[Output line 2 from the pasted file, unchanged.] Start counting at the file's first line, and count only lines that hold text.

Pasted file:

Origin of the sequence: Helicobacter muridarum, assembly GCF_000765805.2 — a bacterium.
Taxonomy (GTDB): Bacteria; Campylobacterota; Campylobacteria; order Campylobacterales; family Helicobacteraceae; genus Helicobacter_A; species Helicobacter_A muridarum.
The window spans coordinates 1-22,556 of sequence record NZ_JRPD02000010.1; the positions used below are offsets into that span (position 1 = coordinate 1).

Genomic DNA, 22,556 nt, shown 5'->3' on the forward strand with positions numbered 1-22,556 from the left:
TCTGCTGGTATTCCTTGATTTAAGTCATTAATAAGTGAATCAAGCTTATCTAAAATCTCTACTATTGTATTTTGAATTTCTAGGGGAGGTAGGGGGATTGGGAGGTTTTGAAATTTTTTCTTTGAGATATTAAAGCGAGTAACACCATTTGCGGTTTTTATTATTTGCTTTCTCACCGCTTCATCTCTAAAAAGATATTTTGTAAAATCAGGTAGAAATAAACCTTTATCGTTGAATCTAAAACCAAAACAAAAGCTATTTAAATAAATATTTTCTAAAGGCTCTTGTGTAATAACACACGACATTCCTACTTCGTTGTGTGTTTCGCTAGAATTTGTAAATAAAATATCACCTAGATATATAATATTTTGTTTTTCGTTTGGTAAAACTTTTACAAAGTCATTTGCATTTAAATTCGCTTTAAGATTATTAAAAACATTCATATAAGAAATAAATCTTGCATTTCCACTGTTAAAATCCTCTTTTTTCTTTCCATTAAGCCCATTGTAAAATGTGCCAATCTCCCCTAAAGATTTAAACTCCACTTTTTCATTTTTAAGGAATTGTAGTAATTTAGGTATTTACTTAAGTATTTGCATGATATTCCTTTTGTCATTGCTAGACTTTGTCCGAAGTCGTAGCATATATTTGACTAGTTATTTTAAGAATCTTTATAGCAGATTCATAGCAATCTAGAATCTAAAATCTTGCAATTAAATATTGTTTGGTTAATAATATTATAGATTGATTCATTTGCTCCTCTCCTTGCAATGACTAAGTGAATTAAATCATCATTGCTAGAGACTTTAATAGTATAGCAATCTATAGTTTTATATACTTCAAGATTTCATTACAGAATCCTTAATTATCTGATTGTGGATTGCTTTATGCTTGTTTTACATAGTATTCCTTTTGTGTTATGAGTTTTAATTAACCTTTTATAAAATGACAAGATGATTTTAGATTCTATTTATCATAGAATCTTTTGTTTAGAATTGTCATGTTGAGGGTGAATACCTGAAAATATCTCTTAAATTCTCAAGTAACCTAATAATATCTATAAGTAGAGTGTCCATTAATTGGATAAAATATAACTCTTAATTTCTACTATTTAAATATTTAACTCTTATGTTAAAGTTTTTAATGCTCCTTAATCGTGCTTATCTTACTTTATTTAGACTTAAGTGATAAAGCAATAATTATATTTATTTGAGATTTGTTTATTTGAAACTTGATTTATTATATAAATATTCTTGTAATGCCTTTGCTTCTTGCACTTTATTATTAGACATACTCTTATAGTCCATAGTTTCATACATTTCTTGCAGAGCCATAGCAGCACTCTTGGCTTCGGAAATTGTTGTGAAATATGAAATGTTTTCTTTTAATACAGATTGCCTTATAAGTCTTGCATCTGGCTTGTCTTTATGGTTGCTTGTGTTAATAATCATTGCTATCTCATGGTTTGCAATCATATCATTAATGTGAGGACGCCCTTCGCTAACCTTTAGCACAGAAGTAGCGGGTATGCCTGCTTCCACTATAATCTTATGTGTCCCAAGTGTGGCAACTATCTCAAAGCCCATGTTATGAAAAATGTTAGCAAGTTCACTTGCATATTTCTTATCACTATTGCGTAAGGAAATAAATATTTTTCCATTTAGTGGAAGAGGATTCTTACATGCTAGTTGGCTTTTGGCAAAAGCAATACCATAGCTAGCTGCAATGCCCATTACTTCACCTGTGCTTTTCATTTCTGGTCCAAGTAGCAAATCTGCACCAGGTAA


Taxonomy (GTDB): Bacteria; Campylobacterota; Campylobacteria; order Campylobacterales; family Helicobacteraceae; genus Helicobacter_A; species Helicobacter_A muridarum.